GLENN FOGEL: Yeah, so actually, you know, we're going through our budget for 2022 right now, and I'm seeing the amount of money we're putting the work in sustainability. And actually, it's not cheap. Sure, we're not actually helping to bring in the LED lighting for the hotel, but what we are doing is we have people who are employees who are working on this, working with the hoteliers, coming up with all of these plans.

And then, again, there's the whole issue of trying to do these algorithms-- figure out who fits it, who doesn't fit it or not. You know, we just spent a lot of money with a consulting company called EY Parthenon, and we put out a whole bit about accommodation and sustainability, and how are we going to get to 2050? How are we going to get to that net zero goal that everybody knows we have to get to?

And we put that out. You know, it's gonna cost 760 billion euros, apparently, is what this consultancy said to try and get the whole accommodations industry to get to net zero by 2050. A lot of money. We're working with them. And that's what we're doing, because we know how important this is. That's why we're doing it.

- And sir, I just wanted to ask you really quickly, you know, it's a great idea. I don't know why anyone didn't come up with the concept before this. But what sort of consideration for sustainability is there when considering a hotel stay or a travel stay right now? And is it younger people who are more interested in a sustainable-type environment, older people? Or is it across the board?

GLENN FOGEL: Well, there certainly is a tilt. I think we've all seen surveys, we see a little tilt towards more younger people. Of course, that kind of makes sense since the problem is they're gonna be on Earth-- older people? Like, I'm almost 60 years old.

You know, how long am I gonna be here? Who knows? But certainly, if you're only 20, you've got a long way to go. You really need to have an Earth that's gonna be able to be lived in. So that's why they may have a little more incentive to do it.

But for everybody, I think we all have an incentive to make this a better place, make the world a better place. And that's why we're doing it. And you know, some, for the hoteliers, they're doing it not only because they can get more customers, but also, it can actually make their operating margins better. And I'll go back to that same example I just gave about LED lighting. Sure, it's a little bit more of an investment up front, yes. Put some more cash out to get LED lighting versus the old style lighting. But over time, you'll save money, because it's gonna cost less, because you use less electricity.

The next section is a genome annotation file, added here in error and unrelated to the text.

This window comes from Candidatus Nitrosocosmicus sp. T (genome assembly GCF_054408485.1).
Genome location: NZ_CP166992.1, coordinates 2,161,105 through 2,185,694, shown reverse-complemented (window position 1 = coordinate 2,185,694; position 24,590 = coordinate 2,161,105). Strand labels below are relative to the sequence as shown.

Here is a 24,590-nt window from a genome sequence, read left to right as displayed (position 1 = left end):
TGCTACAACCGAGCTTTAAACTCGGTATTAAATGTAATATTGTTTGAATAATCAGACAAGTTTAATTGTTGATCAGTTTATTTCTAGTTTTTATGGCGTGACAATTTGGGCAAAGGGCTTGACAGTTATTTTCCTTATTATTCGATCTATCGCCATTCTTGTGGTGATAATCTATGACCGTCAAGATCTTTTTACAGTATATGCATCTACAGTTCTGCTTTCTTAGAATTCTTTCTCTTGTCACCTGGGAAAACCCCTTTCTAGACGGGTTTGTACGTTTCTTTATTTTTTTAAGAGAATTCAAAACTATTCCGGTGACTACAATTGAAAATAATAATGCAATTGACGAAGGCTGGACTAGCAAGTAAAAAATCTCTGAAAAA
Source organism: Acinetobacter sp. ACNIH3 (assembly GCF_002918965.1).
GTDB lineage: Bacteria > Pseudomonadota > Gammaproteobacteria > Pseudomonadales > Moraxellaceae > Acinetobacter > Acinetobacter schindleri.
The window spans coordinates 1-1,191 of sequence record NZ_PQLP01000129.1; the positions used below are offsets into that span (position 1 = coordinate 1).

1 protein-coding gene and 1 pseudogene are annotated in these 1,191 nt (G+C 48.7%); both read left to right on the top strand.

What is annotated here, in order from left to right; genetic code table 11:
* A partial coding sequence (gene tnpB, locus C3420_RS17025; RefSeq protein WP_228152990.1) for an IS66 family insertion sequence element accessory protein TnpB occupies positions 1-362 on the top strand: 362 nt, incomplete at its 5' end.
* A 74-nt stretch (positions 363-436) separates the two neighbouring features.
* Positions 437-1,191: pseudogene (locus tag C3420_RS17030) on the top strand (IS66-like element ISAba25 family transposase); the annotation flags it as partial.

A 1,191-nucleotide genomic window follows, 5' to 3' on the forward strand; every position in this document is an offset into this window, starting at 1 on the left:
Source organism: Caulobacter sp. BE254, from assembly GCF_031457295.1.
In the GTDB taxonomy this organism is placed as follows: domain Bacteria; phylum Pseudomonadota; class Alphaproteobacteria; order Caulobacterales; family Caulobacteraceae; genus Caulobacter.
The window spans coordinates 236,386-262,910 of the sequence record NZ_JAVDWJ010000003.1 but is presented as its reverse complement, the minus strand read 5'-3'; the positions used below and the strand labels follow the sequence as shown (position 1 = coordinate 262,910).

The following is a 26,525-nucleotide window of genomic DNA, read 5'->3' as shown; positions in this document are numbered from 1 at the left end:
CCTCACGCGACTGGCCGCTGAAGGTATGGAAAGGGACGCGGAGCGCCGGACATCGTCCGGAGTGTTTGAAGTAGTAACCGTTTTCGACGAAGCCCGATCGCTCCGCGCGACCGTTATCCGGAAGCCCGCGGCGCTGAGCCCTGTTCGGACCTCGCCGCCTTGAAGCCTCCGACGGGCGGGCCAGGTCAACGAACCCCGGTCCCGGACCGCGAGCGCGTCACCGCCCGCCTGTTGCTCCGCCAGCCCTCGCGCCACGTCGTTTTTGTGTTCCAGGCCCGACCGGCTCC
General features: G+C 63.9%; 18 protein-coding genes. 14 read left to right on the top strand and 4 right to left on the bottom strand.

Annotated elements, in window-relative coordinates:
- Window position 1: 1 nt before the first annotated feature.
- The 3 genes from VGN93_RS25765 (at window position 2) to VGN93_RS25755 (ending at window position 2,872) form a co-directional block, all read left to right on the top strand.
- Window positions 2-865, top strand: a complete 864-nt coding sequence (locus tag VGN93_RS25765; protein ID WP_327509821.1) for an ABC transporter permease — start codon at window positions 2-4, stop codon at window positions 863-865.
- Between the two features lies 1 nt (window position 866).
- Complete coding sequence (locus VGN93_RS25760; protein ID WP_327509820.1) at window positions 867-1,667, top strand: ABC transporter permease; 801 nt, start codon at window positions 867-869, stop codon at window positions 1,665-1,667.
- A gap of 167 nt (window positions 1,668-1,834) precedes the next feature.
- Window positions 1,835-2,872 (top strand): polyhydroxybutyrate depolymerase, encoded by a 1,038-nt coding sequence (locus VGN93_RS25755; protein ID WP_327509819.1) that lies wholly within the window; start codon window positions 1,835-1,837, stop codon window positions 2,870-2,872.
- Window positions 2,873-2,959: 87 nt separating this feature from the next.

And that's something that we think we can help the hoteliers. Now, we can do the right thing. Not only can you get more customers, but you can actually have better operating margins.

- You know, Glenn, the last time we spoke was just a few weeks ago when you came out with your better-than-expected quarterly results, and that was as more travel restrictions were easing-- here in the US, as well. And I'm just curious. We're a few weeks into this quarter now. What are you seeing? Is it keeping pace with your expectations?

GLENN FOGEL: Well, you know, one of the things we talked about when we did the earnings calls, we saw some hot spots in terms of COVID infections rising in certain parts of the world, particularly in Europe. And I don't know if you've been following the news, but it's actually-- it's a little disconcerting. It's disappointing. You know, we were all hoping to have sort of a linear recovery.

But if you read the news, you see that the Netherlands recently came out with some new rules about masks. And you see Austria has some new rules. And we talked in the earnings call about Germany, Italy, Russia. So it's a little disappointing.

And even in the US, I don't know if you noticed, but the rate of infections has actually started to go up again. And that, obviously, is not helpful to anybody. So the thing I continue to stress, how important it is that everybody gets a vaccination. And if you've already gotten your two vaccinations, think, am I ready for my booster yet or not? That's how we're gonna get out of this, an the quicker we get out of this pandemic, the better it is for the travel industry.

- All right, Glenn Fogel is CEO of Booking Holdings. Thanks so much. We appreciate you stopping by.